Fisherman's Village festival hits all the right notes
The inaugural Fisherman's Village Music Festival took over downtown Everett last weekend, beginning Friday afternoon and ending in the early hours of Sunday morning.
“We've gotten nothing but good feedback,” said organizer Steven Graham, one half of the Everett Music Initiative. “It was kind of incredible how well it all went considering it was our first time doing something this scale.”
They don't have a final count on the turnout yet, but Graham said the festival more than broke even. The earnings will be reinvested into Everett Music Initiative projects such as The Cannery, the venue Graham and business partner, Ryan Crowther, opened last month.
“The turnout was great,” Crowther said. “I felt like the event was a huge success. At the busiest time there were a thousand people between the four venues.”
Those venues were The Cannery, Historic Everett Theatre, Kroakers Neighborhood Bar and an outdoor tent on Hoyt Avenue.
Crowther said he was able to enjoy a lot of the music since he was overseeing production throughout the weekend. Graham, on the other hand, only got to see three or four sets.
“I was making sure that little problems didn't turn into big problems,” he said. “Making sure the volunteers were getting everything that they needed. Making sure we had ice for all the venues.”
Fisherman's Village was partially funded by Snohomish County's Tourism Promotion Area grant, which is given to events that will attract people from outside of Everett. The festival fulfilled that expectation, drawing people from Seattle, Portland and Vancouver. Two women even came all the way from Colorado to see The Moondoggies, Saturday night's headliner.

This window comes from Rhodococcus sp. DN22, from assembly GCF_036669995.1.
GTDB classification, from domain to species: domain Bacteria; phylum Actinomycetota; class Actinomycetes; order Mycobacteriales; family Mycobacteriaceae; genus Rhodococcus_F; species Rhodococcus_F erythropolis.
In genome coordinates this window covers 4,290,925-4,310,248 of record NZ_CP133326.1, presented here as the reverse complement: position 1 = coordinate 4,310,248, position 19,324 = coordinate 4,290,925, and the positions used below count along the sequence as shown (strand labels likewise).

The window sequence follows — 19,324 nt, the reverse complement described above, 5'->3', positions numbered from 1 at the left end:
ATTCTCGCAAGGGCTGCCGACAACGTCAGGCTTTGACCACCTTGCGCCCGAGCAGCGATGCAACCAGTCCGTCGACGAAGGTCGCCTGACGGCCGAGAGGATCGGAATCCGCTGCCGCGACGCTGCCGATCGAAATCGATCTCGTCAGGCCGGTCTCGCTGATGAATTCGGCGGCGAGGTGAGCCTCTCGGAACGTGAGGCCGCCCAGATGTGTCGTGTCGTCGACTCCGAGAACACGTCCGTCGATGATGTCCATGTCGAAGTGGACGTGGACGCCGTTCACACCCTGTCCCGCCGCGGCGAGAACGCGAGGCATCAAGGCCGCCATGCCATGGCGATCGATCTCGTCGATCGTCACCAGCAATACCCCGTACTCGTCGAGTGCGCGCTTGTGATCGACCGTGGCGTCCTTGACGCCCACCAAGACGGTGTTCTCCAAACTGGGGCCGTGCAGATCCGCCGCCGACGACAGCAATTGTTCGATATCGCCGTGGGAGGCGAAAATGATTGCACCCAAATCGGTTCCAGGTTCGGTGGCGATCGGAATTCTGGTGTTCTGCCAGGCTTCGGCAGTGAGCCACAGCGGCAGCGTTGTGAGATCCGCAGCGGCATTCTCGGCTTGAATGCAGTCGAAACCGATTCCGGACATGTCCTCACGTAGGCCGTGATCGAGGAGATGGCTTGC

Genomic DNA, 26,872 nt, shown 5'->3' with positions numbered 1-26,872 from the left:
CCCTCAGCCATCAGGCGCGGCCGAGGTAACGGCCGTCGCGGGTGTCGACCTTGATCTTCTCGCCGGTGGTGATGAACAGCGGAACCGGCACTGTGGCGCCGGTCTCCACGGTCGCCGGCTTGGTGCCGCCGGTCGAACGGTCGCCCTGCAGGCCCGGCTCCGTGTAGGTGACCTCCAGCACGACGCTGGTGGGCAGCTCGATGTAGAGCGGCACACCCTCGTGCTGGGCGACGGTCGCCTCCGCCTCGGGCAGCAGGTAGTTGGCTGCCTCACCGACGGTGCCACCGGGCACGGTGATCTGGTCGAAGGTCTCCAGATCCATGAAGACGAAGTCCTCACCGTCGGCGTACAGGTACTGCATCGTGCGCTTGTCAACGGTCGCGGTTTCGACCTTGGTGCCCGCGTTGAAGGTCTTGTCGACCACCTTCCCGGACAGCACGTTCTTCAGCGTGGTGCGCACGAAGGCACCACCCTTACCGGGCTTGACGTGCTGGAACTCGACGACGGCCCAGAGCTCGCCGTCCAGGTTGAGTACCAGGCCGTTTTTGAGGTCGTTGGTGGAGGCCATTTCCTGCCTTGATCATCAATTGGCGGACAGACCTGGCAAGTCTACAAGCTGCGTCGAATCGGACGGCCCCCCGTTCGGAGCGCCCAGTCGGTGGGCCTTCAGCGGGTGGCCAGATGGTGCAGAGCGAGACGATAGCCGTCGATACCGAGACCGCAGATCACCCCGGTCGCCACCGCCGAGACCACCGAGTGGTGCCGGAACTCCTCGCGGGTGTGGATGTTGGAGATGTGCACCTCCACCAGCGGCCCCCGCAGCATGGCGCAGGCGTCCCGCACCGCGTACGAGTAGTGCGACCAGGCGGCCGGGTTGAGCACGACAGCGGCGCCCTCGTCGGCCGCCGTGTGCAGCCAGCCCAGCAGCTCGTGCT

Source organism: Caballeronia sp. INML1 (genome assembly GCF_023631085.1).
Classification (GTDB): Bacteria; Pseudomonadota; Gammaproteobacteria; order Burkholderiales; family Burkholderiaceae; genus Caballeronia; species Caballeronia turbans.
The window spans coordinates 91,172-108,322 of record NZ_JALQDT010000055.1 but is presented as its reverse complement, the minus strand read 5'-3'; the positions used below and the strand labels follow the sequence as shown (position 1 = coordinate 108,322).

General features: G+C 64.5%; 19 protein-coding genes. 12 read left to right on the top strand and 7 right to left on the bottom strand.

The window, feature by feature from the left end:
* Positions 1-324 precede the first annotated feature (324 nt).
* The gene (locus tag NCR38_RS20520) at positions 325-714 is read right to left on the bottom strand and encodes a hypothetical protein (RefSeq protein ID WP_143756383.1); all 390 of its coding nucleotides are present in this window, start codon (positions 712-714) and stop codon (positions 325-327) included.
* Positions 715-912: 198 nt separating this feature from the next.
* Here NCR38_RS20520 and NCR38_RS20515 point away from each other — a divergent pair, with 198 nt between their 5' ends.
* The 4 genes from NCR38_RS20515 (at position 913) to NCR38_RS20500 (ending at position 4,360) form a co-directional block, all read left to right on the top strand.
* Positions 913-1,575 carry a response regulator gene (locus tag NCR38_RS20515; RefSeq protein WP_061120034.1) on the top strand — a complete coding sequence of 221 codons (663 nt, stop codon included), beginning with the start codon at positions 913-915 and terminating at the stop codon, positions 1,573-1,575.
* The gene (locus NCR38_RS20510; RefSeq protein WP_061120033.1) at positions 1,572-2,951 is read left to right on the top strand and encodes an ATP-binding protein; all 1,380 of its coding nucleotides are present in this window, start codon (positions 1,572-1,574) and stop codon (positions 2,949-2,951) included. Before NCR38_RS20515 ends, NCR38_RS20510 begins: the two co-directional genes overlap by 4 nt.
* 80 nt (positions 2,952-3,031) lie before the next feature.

“The county is going to be really happy with our turnout,” Crowther said. “Hotels in Everett were all full. The goal of the grant is to fill up the hotel rooms and we certainly achieved that.”
The Everett band I Will Keep Your Ghost played at The Cannery on Saturday night. The synthrock duo started out playing at Everett venues but has since begun playing more shows in the Seattle area.
“I think the festival went incredibly smoothly,” lead singer Bryan Bradley said. “I didn't hear of any problems or technical difficulties, and all the bands sounded fantastic.”
Bradley hopes Fisherman's Village becomes an annual event.
“I'd personally like to see it expand a bit beyond just music next year, maybe adding some local arts and crafts and food vendors,” he said.
The Irishmen, a pub two doors away from Historic Everett Theatre, saw a bump in business throughout the weekend.
“On Friday night, you could tell there were a few venues going around,” General Manager Brian Smith said. “A crowd would come in and have a few beers. We'd see them come back that night. Same thing for Saturday night. A lot of them were not regulars. We saw a lot of new faces.”
Smith, too, said he'd like to see the festival happen again next year. Graham and Crowther are emphatic that it will.
“There's definitely going to be a second,” Graham said. “Our plan is to keep doing this thing over and over and over again.”
Read more at everettmusicinitiative.org and follow local music on Graham's community blog at heraldnet.com/section/blog5202
Quinn Russell Brown: (425)-903-6341 or email@example.com
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